Wally the Green Monster to take a tour of Japan

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I get a lot of press releases about promotional things, odd events, weird ceremonies, goodwill trips and the like. Most of them are kind of boring. This one is fun:

Red Sox relief pitchers Junichi Tazawa and closer Koji Uehara, who was named the American League Championship Series Most Valuable Player, and Wally the Green Monster will visit Tokyo to share the 2013 Commissioner’s Trophy, presented annually to the World Series Champions, with baseball fans in Japan.

Uehara and Wally will present the World Series trophy and a Red Sox jersey to the Prime Minister Shinzō Abe. Then there will be a reception with U.S. ambassador Caroline Kennedy. Then a fan reception and then a thing at at something I did not know existed: the MLB Café which is “an MLB themed restaurant serving a menu inspired by American ballpark food.”

Hope they have helmet nachos there. I’m never going to a country where I can’t be sure I can get helmet nachos.

Red Sox employees “livid” over team pay cut plan

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Even Drellich of The Athletic reports that the Boston Red Sox are cutting the pay of team employees. Those cuts, which began to be communicated last night, apply to all employees making $50,000 or more. They are tiered cuts, with people making $50-99,000 seeing salary cut by 20%, those making $100k-$499,000 seeing $25% cuts and those making $500,000 or more getting 30% cuts.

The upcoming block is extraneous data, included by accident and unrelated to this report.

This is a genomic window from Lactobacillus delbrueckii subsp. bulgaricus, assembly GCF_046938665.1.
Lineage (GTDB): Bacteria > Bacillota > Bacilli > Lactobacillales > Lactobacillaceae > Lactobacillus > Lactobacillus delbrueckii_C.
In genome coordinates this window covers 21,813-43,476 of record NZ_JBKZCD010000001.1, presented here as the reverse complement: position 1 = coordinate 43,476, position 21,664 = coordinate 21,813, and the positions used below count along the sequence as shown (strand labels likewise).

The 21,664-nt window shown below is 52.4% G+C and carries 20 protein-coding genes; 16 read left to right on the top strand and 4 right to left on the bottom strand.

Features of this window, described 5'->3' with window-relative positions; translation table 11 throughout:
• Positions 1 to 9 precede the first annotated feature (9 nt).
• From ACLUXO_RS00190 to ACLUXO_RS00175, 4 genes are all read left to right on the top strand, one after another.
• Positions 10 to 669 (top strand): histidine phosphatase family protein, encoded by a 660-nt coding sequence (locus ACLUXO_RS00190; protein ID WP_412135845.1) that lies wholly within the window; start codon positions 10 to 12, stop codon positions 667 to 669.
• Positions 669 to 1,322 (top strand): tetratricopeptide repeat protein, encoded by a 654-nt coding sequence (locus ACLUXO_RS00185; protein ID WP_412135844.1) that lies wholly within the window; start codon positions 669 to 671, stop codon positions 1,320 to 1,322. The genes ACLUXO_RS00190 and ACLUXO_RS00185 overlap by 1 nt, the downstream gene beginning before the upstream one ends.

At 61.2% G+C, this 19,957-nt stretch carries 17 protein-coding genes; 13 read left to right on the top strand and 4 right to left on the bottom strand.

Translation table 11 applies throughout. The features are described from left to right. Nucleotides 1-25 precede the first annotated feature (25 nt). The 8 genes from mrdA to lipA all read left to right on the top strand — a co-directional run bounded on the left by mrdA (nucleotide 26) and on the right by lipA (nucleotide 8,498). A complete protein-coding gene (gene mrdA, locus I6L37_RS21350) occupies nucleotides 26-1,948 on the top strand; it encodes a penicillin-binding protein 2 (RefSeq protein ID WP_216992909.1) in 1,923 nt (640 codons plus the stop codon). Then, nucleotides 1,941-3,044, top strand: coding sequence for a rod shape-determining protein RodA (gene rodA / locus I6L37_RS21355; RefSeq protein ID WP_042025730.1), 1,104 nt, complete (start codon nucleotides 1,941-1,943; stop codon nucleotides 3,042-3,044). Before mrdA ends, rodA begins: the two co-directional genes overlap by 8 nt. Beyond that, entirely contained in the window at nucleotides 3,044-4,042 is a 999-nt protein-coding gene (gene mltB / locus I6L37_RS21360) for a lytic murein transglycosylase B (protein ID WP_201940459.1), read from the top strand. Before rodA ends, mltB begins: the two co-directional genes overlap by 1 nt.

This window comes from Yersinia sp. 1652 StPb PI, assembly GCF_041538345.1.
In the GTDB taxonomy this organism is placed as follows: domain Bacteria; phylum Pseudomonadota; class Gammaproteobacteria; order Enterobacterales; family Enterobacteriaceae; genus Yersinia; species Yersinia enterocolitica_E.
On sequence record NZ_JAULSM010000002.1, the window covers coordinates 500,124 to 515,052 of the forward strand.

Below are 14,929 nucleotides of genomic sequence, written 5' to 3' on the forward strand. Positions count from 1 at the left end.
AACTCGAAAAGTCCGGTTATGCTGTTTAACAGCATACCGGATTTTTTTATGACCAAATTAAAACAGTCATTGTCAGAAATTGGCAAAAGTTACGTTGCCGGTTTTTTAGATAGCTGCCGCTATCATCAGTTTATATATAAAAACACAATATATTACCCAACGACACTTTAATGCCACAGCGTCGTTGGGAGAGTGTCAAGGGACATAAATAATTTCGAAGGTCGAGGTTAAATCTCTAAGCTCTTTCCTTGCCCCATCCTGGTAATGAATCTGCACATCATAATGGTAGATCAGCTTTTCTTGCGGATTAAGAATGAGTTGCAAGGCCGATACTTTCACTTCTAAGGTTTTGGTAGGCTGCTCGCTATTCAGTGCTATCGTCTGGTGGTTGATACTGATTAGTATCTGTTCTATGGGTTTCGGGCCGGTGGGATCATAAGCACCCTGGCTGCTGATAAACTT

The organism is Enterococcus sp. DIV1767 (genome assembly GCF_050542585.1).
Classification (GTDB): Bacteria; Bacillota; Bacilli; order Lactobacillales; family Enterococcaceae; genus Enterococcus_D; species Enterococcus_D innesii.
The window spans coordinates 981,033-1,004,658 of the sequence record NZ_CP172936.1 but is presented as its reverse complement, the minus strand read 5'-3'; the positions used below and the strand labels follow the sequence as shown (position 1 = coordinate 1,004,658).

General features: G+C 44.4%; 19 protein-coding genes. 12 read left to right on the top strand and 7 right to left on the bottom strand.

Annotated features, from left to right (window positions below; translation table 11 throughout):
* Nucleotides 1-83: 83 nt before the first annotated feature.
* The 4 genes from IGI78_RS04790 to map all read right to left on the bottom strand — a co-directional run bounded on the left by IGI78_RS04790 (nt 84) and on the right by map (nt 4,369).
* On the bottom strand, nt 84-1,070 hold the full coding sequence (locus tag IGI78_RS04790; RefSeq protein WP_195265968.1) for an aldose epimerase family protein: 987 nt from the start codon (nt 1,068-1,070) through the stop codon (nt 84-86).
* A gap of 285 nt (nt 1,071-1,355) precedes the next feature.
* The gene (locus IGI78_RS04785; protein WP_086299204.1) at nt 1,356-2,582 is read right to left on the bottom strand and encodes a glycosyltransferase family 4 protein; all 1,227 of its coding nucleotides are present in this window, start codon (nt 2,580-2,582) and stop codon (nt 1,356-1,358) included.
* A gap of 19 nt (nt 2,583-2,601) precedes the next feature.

Drellich reported that a Red Sox employee told him that “people are livid” over the fact that those making $100K are being treated the same way as those making $500K. And, yes, that does seem to be a pretty wide spread for similar pay cuts. One would think that a team with as many analytically-oriented people on staff could perhaps break things down a bit more granularly.

Notable in all of this that the same folks who own the Red Sox — Fenway Sports Group — own Liverpool FC of the English Premier League, and that just last month Liverpool’s pay cut/employee furlough policies proved so unpopular that they led to a backlash and a subsequent reversal by the club. That came after intense criticism from Liverpool fan groups and local politicians. Sox owner John Henry must be confident that no such backlash will happen in Boston.

As we noted yesterday, The Kansas City Royals, who are not as financially successful as the Boston Red Sox, have not furloughed employees or cut pay as a result of baseball’s shutdown in the wake of the COVID-19 pandemic. Perhaps someone in Boston could call the Royals and ask them how they managed that.